Sample tests for coronavirus have been reduced in the country for eight reasons, including setting fees for tests, according to the meeting minutes of the coordination committee of the Directorate General of Health Services (DGHS). Many are reluctant to take the test because of the fee and this increases the risk of infection.
The meeting minutes of the coordination committee of DGHS on 20 July mentioned the possible reasons for the decrease in the coronavirus identification test.
The other reasons are not doing two consecutive tests to find out the presence of coronavirus in the patient's body before leaving the hospital, Asymptomatic patients are less interested to test, the overall situation of coronavirus in the country improved, many are not taking the test for fear of being socially degraded in the district and upazila level, faced with a livelihood crisis or fear of job loss, many avoid tests, the DGHS has been encouraging patients to seek treatment through telemedicine at home if they are not seriously ill, and tests have been reduced in some places as communication has deteriorated due to the floods. It is mentioned in the minutes that it was suggested to do 24,000 tests a day.
Mujaherul Haque, a former consultant for the World Health Organization's Southeast Asia region, told Prothom Alo that the decision to set fees for the tests was wrong. The number of samples has decreased due to fees, flood and not testing the patient before discharge. But the DGHS will not be able to show any evidence that the tests have been reduced for the remaining five reasons, he added.
Several public health experts believe that the Ministry of Health set the fee based on assumption without any evidence. Muzaherul Haque said the ministry should cancel the fee. Canceling the fee will only increase the number of tests.
Neither the health ministry nor the DGHS has given the necessary importance to the number of tests. Public health experts believe that diagnostic tests are very important in the prevention and control of the deadly infections.
Professor Mohammad Sahidullah, convener of the National Technical Advisory Committee for coronavirus, told Prothom Alo that adequate tests are needed to know the exact status of the pandemic. He said that initiatives should be taken now so that those who need it should not be excluded from the tests.
The World Health Organization (WHO) has also been talking about the importance of testing since the beginning of the virus outbreak. The agency put utmost importance on tests and tests only.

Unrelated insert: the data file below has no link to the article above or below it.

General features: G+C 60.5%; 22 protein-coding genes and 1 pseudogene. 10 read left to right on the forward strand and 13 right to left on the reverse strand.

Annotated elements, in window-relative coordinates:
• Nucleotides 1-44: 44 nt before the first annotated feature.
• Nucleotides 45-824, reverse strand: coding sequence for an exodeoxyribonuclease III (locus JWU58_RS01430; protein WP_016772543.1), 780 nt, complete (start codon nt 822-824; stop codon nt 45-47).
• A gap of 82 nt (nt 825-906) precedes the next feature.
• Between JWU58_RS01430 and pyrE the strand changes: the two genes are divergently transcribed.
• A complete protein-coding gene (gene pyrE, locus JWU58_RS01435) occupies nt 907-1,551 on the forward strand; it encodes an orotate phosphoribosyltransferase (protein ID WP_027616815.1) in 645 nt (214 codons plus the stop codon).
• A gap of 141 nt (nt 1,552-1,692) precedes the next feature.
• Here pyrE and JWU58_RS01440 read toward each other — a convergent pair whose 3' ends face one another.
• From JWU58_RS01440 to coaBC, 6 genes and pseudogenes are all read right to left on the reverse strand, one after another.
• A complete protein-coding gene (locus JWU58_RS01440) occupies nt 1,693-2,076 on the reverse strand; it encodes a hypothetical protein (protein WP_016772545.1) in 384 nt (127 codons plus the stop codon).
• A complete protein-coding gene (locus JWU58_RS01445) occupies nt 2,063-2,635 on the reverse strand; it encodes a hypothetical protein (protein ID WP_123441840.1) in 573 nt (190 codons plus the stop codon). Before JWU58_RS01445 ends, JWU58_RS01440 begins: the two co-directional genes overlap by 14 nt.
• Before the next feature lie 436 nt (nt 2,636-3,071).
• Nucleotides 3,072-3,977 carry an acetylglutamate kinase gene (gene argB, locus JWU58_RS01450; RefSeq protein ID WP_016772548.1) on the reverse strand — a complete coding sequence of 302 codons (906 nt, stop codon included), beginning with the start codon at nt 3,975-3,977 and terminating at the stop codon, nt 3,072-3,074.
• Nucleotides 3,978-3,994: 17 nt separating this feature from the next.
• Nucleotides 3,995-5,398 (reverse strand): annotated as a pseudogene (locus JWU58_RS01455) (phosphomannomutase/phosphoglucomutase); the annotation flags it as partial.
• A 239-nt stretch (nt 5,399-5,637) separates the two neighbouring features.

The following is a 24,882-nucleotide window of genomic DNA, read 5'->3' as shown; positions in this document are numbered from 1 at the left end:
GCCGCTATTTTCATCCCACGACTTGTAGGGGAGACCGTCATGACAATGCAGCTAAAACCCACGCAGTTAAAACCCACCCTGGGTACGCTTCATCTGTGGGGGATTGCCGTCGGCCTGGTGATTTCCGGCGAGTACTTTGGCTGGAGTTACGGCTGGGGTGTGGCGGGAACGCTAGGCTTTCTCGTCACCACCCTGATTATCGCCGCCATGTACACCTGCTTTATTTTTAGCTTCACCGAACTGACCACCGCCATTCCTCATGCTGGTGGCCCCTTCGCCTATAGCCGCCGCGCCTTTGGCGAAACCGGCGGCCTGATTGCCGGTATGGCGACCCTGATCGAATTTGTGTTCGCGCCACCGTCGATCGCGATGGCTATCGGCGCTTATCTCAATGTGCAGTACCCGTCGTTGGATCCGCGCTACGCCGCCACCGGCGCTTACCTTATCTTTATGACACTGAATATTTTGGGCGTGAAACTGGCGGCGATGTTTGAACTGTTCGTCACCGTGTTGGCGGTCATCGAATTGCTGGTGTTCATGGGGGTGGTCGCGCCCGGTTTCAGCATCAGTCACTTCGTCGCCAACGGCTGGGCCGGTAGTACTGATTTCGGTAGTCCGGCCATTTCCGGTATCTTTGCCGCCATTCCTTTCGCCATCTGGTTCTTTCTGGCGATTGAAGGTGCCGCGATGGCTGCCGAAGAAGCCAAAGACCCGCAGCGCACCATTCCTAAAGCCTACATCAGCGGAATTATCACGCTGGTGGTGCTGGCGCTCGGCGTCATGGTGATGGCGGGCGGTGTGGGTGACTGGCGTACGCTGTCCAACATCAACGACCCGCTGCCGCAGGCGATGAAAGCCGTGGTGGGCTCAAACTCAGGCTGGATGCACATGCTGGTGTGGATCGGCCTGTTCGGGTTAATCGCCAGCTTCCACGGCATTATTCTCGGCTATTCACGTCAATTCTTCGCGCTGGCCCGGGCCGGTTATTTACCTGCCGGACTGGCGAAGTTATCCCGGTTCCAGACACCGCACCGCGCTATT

According to the standards of WHO, at least 25,000 samples need to be tested daily according to the population of Bangladesh. Bangladesh could not test 20,000 samples even for one day. No one was seen to be accountable in this regard.
The government's Institute of Epidemiology, Disease Control and Research (IEDCR) was in charge of testing the samples from January to April. IEDCR tested only one or two samples in some of the days. Government delayed to allow International Centre for Diarrhoeal Disease Research, Bangladesh (icddr,b) to conduct tests despite having high-quality laboratories. IEDCR has done the same with more government and private organizations.
The quality of the tests fell after the DGHS took over the control of the tests from IEDCR. Samples are now being tested in 70 laboratories. But there have been various complaints in the media about the test results.
Such as getting late test results, not knowing the test results, reporting positive and negative results to a person on the same day, identifying a person who has not been tested as a patient. Incidents of JKG or Regent's fake certificate have also come to light.
The DGHS allowed coronavirus testing in a number of institutions without first-hand laboratory equipment or capabilities. After the report was published in the newspaper, the approval of five such organizations was also canceled.
The government's argument in setting the test fee was that many financially solvent people were taking tests for free. Although the ministry or the DGHS had no data of how many people were going for tests unnecessarily.
If you give a sample at the booth or hospital, the fee is Tk 200 and if the health workers go home and collect the sample, the fee is Tk 500. Since then, daily tests have been reduced. A study by the Institute of Health Economics at Dhaka University found that tests were reduced due to fees.
Additional director general (Planning and Development) of DGHS Sania Tahmina told Prothom Alo that the decision to fix the fees has been taken from higher authorities.
On 26 June, the number of tests increased to 18,498. Three days later, the government issued a notification fixing the fee. One month later, that is, on 25 July, the tests were reduced to 9,615.